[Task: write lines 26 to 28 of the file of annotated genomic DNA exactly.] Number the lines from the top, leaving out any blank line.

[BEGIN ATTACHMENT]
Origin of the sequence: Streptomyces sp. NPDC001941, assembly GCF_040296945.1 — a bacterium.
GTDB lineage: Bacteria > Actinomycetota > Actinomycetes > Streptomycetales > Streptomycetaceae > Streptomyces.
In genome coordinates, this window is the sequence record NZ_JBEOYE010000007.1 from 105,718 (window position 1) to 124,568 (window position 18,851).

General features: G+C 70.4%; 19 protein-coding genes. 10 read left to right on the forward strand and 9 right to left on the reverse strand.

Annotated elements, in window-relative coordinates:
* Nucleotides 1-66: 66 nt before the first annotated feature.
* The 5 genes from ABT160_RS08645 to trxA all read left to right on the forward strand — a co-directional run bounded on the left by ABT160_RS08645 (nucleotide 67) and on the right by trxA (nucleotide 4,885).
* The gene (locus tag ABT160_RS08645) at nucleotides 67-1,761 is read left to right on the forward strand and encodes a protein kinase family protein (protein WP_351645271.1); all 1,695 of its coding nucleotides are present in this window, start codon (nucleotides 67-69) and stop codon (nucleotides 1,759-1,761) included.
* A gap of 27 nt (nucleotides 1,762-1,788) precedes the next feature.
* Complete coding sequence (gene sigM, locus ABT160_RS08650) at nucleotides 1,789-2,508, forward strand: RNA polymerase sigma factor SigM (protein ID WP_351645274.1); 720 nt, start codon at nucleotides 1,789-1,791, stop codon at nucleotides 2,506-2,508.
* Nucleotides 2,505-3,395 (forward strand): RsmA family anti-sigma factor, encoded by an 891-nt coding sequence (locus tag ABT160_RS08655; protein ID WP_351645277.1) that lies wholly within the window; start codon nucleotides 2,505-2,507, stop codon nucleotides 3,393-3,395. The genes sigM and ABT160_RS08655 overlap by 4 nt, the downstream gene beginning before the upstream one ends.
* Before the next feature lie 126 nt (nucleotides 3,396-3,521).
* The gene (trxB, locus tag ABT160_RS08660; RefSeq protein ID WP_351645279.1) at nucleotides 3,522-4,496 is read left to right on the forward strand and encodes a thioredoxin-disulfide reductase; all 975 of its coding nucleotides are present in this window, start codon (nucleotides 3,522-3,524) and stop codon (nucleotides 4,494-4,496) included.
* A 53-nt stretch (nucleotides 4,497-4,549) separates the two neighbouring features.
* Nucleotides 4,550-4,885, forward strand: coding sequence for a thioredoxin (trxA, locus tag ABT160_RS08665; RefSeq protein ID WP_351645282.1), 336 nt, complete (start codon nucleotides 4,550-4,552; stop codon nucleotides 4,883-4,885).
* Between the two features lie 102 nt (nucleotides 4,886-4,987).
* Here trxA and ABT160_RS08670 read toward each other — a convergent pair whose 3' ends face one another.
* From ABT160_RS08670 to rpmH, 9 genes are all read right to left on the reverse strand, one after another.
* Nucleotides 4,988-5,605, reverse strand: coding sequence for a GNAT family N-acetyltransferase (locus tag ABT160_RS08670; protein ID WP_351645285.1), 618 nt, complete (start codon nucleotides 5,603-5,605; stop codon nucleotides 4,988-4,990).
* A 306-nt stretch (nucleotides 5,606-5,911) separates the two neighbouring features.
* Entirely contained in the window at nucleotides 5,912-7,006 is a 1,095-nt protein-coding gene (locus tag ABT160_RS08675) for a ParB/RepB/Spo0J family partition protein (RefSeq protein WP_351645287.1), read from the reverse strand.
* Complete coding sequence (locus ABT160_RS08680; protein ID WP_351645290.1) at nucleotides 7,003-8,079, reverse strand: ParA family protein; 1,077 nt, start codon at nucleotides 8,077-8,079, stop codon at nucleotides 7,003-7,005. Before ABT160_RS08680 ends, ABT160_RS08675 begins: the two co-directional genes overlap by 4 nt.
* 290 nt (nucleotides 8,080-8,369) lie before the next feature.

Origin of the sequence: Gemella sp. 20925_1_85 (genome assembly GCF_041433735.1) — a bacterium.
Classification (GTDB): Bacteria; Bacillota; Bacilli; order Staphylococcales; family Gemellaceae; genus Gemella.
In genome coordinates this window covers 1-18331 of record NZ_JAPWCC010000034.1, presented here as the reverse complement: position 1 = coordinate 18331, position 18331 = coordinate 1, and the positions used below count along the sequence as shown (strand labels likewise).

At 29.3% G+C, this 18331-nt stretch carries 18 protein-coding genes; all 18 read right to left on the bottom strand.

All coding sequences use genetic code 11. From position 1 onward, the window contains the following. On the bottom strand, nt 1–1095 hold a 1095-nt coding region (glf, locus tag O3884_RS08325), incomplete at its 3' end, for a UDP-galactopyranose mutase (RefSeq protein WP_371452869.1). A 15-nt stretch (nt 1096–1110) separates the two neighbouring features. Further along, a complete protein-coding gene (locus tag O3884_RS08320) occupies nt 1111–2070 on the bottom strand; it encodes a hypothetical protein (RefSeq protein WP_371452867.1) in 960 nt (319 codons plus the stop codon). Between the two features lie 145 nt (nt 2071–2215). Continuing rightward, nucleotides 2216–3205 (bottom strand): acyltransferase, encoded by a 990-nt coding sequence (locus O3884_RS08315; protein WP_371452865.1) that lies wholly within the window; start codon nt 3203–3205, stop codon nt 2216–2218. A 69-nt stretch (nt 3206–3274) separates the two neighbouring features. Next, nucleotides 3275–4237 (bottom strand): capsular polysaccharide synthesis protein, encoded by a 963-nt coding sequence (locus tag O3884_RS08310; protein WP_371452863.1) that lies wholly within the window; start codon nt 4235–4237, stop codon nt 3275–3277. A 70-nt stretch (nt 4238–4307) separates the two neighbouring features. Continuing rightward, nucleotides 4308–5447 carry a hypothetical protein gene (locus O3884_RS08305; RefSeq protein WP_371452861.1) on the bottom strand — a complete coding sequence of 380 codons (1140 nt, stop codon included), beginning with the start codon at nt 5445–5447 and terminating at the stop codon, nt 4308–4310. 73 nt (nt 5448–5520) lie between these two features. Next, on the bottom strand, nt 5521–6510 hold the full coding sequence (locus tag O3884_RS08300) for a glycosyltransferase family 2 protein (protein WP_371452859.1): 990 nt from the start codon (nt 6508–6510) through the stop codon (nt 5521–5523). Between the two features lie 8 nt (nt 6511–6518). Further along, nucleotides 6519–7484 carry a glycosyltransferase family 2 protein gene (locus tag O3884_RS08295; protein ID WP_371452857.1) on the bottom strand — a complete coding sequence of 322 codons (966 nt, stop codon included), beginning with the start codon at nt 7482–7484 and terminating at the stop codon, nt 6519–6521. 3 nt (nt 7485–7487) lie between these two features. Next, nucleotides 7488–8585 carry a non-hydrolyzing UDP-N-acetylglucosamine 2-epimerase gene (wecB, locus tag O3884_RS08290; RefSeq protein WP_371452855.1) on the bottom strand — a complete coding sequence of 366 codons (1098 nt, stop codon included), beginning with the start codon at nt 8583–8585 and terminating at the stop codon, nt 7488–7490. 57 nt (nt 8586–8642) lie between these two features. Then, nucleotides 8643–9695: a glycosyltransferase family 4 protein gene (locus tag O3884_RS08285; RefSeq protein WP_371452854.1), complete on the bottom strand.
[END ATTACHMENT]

In genome coordinates this window covers 1-18331 of record NZ_JAPWCC010000034.1, presented here as the reverse complement: position 1 = coordinate 18331, position 18331 = coordinate 1, and the positions used below count along the sequence as shown (strand labels likewise).

At 29.3% G+C, this 18331-nt stretch carries 18 protein-coding genes; all 18 read right to left on the bottom strand.

All coding sequences use genetic code 11. From position 1 onward, the window contains the following. On the bottom strand, nt 1–1095 hold a 1095-nt coding region (glf, locus tag O3884_RS08325), incomplete at its 3' end, for a UDP-galactopyranose mutase (RefSeq protein WP_371452869.1). A 15-nt stretch (nt 1096–1110) separates the two neighbouring features. Further along, a complete protein-coding gene (locus tag O3884_RS08320) occupies nt 1111–2070 on the bottom strand; it encodes a hypothetical protein (RefSeq protein WP_371452867.1) in 960 nt (319 codons plus the stop codon). Between the two features lie 145 nt (nt 2071–2215). Continuing rightward, nucleotides 2216–3205 (bottom strand): acyltransferase, encoded by a 990-nt coding sequence (locus O3884_RS08315; protein WP_371452865.1) that lies wholly within the window; start codon nt 3203–3205, stop codon nt 2216–2218. A 69-nt stretch (nt 3206–3274) separates the two neighbouring features. Next, nucleotides 3275–4237 (bottom strand): capsular polysaccharide synthesis protein, encoded by a 963-nt coding sequence (locus tag O3884_RS08310; protein WP_371452863.1) that lies wholly within the window; start codon nt 4235–4237, stop codon nt 3275–3277. A 70-nt stretch (nt 4238–4307) separates the two neighbouring features. Continuing rightward, nucleotides 4308–5447 carry a hypothetical protein gene (locus O3884_RS08305; RefSeq protein WP_371452861.1) on the bottom strand — a complete coding sequence of 380 codons (1140 nt, stop codon included), beginning with the start codon at nt 5445–5447 and terminating at the stop codon, nt 4308–4310. 73 nt (nt 5448–5520) lie between these two features. Next, on the bottom strand, nt 5521–6510 hold the full coding sequence (locus tag O3884_RS08300) for a glycosyltransferase family 2 protein (protein WP_371452859.1): 990 nt from the start codon (nt 6508–6510) through the stop codon (nt 5521–5523). Between the two features lie 8 nt (nt 6511–6518). Further along, nucleotides 6519–7484 carry a glycosyltransferase family 2 protein gene (locus tag O3884_RS08295; protein ID WP_371452857.1) on the bottom strand — a complete coding sequence of 322 codons (966 nt, stop codon included), beginning with the start codon at nt 7482–7484 and terminating at the stop codon, nt 6519–6521. 3 nt (nt 7485–7487) lie between these two features. Next, nucleotides 7488–8585 carry a non-hydrolyzing UDP-N-acetylglucosamine 2-epimerase gene (wecB, locus tag O3884_RS08290; RefSeq protein WP_371452855.1) on the bottom strand — a complete coding sequence of 366 codons (1098 nt, stop codon included), beginning with the start codon at nt 8583–8585 and terminating at the stop codon, nt 7488–7490. 57 nt (nt 8586–8642) lie between these two features. Then, nucleotides 8643–9695: a glycosyltransferase family 4 protein gene (locus tag O3884_RS08285; RefSeq protein WP_371452854.1), complete on the bottom strand.